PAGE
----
FBI Misuse of Investigative Authority Highlights Need for Judicial Review
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WASHINGTON -- The FBI's frequent misuse of so-called "National Security Letters" to obtain sensitive information about Americans without judicial approval highlights the dangers NSL's pose to privacy and confirms the need to reestablish meaningful checks and balances on governmental powers, the Center for Democracy and Technology said today.
According to news accounts, an internal FBI audit revealed that abuse of the National Security Letters -- which agents can use to demand a wide range of sensitive documents and data without consulting a judge -- was far more extensive than previously acknowledged. These revelations, however, are not surprising given the extent to which NSL's bypass the checks and balances normally relied on to ensure that innocent Americans aren't caught in FBI dragnets.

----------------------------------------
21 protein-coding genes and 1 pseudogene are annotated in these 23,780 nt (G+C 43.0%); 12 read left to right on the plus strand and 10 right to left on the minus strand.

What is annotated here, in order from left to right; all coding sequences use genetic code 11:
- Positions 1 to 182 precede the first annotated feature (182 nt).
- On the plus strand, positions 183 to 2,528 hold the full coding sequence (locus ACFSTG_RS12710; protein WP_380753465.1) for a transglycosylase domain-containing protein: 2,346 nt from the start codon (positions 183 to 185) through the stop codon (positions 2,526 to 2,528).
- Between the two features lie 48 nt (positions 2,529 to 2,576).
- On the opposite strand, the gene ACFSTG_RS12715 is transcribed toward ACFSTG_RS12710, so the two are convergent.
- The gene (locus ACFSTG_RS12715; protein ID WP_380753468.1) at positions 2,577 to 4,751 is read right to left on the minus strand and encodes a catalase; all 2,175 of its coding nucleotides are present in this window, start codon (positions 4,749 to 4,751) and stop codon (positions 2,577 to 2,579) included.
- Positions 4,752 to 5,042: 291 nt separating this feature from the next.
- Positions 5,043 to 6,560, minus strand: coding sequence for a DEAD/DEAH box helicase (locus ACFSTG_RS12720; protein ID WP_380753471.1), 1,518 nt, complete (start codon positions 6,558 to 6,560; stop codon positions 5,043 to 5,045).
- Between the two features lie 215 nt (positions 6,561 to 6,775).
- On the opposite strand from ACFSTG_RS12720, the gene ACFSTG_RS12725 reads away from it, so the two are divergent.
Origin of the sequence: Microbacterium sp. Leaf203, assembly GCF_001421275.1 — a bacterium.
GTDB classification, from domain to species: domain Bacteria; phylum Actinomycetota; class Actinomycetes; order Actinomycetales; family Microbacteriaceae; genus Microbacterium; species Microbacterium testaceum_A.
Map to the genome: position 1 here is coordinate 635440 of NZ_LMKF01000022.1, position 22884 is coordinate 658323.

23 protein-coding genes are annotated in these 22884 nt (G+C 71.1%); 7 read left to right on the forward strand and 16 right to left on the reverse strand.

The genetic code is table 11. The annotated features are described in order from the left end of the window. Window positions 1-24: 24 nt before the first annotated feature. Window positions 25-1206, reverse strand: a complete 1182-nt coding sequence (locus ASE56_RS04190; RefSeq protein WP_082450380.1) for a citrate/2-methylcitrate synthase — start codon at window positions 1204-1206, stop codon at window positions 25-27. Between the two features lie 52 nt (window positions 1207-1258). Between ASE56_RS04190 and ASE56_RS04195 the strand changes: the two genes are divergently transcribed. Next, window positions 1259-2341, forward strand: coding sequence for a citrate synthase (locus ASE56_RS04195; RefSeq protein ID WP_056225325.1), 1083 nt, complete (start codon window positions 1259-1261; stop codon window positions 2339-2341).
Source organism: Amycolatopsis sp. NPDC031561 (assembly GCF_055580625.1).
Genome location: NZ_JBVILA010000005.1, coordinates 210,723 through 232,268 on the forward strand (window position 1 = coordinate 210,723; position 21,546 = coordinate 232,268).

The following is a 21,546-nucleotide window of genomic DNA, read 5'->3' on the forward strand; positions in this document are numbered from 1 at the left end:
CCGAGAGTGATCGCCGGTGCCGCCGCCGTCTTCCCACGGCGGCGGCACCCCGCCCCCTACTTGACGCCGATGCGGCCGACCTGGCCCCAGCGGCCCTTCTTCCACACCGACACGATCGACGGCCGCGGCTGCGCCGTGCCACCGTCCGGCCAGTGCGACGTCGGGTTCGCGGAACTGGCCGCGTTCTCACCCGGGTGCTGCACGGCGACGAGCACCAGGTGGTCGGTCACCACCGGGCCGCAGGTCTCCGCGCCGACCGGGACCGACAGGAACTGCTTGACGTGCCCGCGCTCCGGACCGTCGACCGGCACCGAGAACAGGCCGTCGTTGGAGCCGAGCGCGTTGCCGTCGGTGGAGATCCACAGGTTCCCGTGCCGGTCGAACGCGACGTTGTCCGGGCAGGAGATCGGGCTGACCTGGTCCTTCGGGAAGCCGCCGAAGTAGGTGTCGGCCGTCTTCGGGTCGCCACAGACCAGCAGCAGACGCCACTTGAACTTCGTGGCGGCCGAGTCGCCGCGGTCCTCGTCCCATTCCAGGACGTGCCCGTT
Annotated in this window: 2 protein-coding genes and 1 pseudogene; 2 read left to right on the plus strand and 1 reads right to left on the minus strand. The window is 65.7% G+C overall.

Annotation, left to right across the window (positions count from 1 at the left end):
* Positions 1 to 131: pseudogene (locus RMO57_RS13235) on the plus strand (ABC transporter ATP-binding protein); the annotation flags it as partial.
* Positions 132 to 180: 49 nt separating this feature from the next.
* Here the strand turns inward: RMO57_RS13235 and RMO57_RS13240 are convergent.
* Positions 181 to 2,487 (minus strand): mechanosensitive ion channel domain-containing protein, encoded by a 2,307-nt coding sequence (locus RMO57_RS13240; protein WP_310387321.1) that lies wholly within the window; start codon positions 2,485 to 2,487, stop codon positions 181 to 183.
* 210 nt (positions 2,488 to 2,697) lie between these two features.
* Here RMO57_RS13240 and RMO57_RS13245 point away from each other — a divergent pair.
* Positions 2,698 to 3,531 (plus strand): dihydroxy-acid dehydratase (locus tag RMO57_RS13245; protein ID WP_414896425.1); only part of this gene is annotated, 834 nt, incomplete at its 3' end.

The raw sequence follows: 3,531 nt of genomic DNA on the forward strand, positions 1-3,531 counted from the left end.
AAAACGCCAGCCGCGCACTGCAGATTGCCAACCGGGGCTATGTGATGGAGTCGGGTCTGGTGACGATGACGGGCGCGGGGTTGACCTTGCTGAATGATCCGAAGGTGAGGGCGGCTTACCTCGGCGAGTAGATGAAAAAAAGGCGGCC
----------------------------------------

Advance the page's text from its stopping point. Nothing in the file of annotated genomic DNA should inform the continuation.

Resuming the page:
"The massive increase in the use of National Security Letters authorized by the PATRIOT Act has been a privacy nightmare for Americans," CDT counsel Greg Nojeim said. "No compelling reason has ever been offered for why investigators cannot consult a judge before getting records from banks, telephone companies, and credit bureaus. In light of these recent violations, NSLs should replaced in most cases with a timely system for meaningful judicial review of investigative requests."